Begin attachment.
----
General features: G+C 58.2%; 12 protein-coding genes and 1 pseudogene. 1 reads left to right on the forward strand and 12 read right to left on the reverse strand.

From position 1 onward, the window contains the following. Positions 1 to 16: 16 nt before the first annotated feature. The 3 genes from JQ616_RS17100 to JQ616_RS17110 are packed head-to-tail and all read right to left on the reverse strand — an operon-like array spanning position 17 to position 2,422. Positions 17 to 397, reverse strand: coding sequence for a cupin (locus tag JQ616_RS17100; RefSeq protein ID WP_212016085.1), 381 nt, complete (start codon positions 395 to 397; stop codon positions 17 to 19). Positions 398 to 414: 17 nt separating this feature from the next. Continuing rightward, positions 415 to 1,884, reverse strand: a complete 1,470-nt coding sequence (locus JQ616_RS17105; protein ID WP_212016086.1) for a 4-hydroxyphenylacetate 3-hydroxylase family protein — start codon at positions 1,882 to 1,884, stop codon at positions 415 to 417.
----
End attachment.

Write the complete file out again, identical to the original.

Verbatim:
General features: G+C 58.2%; 12 protein-coding genes and 1 pseudogene. 1 reads left to right on the forward strand and 12 read right to left on the reverse strand.

From position 1 onward, the window contains the following. Positions 1 to 16: 16 nt before the first annotated feature. The 3 genes from JQ616_RS17100 to JQ616_RS17110 are packed head-to-tail and all read right to left on the reverse strand — an operon-like array spanning position 17 to position 2,422. Positions 17 to 397, reverse strand: coding sequence for a cupin (locus tag JQ616_RS17100; RefSeq protein ID WP_212016085.1), 381 nt, complete (start codon positions 395 to 397; stop codon positions 17 to 19). Positions 398 to 414: 17 nt separating this feature from the next. Continuing rightward, positions 415 to 1,884, reverse strand: a complete 1,470-nt coding sequence (locus JQ616_RS17105; protein ID WP_212016086.1) for a 4-hydroxyphenylacetate 3-hydroxylase family protein — start codon at positions 1,882 to 1,884, stop codon at positions 415 to 417.